- Written by The SECRETS Movie Review Team
- Published on 03 March 2014
"Fried Green Tomatoes" (Blu-ray) - Reviewed by Chris Eberle
While visiting a relative at a nursing home, Evelyn (Bates) meets Ninny (Tandy) and is suddenly drawn into her fascinating stories about life in Whistle Stop, Alabama. The tale revolves around a friendship between Idgie (Masterson) and Ruth (Louise-Parker) who have some unique adventures together. Ruth marries an abusive husband and Idgie sets out to rescue her and her newborn baby. When the husband comes looking for his family in Whistle Stop, he disappears under mysterious circumstances. Ruth and Idgie run a café together selling, of course, fried green tomatoes (served hot!) as their signature dish.
As Ninny tells the story, Evelyn is inspired to pull herself out of the rut her life has become. She works to improve her marriage, lose weight, and take control of her surroundings. Finally, when Ninny’s house is condemned, Evelyn takes her into her home.
- 1991, Color, Rated PG-13, 2 Hrs 17 mins
- Aspect Ratio: 1.85:1
- Codec: MPEG-4 AVC
- English, 5.1 DTS-HD Master Audio
- Starring: Kathy Bates, Jessica Tandy, Mary Stuart Masterson, Mary Louise-Parker
- Directed by Jon Avnet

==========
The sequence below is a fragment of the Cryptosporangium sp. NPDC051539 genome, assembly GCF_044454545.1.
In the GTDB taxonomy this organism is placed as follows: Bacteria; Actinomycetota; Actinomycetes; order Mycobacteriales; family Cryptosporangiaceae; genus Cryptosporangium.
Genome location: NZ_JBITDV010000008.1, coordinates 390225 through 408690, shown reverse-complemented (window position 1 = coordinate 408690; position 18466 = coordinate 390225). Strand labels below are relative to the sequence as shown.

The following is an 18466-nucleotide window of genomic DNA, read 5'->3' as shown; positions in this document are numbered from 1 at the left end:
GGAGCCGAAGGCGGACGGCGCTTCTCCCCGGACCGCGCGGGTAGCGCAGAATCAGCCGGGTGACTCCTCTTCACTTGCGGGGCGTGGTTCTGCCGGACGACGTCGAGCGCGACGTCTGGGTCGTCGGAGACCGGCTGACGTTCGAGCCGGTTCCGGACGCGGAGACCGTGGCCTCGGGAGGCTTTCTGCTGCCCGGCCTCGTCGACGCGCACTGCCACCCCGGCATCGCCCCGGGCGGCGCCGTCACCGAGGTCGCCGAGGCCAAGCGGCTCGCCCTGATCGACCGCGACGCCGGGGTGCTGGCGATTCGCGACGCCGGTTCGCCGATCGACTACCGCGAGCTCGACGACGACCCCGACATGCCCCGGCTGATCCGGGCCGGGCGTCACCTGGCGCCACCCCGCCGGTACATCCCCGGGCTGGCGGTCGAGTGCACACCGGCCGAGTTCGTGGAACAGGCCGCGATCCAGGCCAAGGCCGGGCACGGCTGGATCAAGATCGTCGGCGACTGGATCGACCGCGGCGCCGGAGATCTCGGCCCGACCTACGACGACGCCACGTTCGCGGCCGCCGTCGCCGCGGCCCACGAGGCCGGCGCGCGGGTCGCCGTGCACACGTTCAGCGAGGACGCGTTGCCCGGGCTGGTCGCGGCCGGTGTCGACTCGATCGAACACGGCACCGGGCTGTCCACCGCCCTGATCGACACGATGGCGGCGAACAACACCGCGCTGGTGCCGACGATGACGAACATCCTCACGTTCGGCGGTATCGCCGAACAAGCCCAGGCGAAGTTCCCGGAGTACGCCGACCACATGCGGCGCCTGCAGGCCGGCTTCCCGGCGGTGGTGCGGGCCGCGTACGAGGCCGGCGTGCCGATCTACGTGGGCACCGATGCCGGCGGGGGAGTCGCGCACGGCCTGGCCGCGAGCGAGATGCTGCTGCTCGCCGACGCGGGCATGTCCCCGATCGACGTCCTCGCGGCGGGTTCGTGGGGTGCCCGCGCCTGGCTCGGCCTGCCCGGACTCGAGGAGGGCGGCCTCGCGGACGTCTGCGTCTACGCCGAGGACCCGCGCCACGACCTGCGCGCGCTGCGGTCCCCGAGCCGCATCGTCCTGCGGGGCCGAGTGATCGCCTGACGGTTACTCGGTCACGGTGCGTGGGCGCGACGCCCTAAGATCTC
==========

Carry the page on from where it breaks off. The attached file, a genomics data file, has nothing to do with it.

- Violence: Brief
- Sex: No
- Language: Mild
This is a fascinating film that had tremendous staying power in its day and makes one wonder why it hasn’t been transferred to Blu-ray before now. It was nominated for two Oscars; one for Best Supporting Actress (Jessica Tandy) and one for Best Screenplay. If you enjoy a good story, this movie will occupy a fun two hours and change. This release has seven minutes of added footage but I couldn’t determine where the new material was. The flow and pacing of the plot is excellent. It’s one of those films where you don’t realize two hours have passed by the end. Highly recommended.
The image quality is somewhat raw as well as a touch soft. There is no evidence of digital scrubbing or major restoration. While the print is clean, there is plenty of film grain; especially in wide-angle shots and outdoor scenes. The color palette ranges from warm in the flashbacks to a cooler presentation in the present-day material. Everything looks natural and nicely saturated although there is a bit of red push in the flesh-tones. Nighttime scenes look a little murky with some crushing of detail. Fortunately there is no edge enhancement used.
No potential is untapped in the excellent DTS-HD Master Audio encode. Dialog and sound effects are crystal-clear and correctly placed and a lush musical score helps to broaden the sound stage. While this isn’t really a subwoofer or surround kind of movie, I felt this was one of the best soundtrack restorations I’ve heard recently.
Bonus features include a 65-minute making of documentary, audio commentary from director Jon Avnet, a collection of recipes pulled from the story, production stills, script excerpts, and deleted scenes. All in all, it’s a very complete set of extras.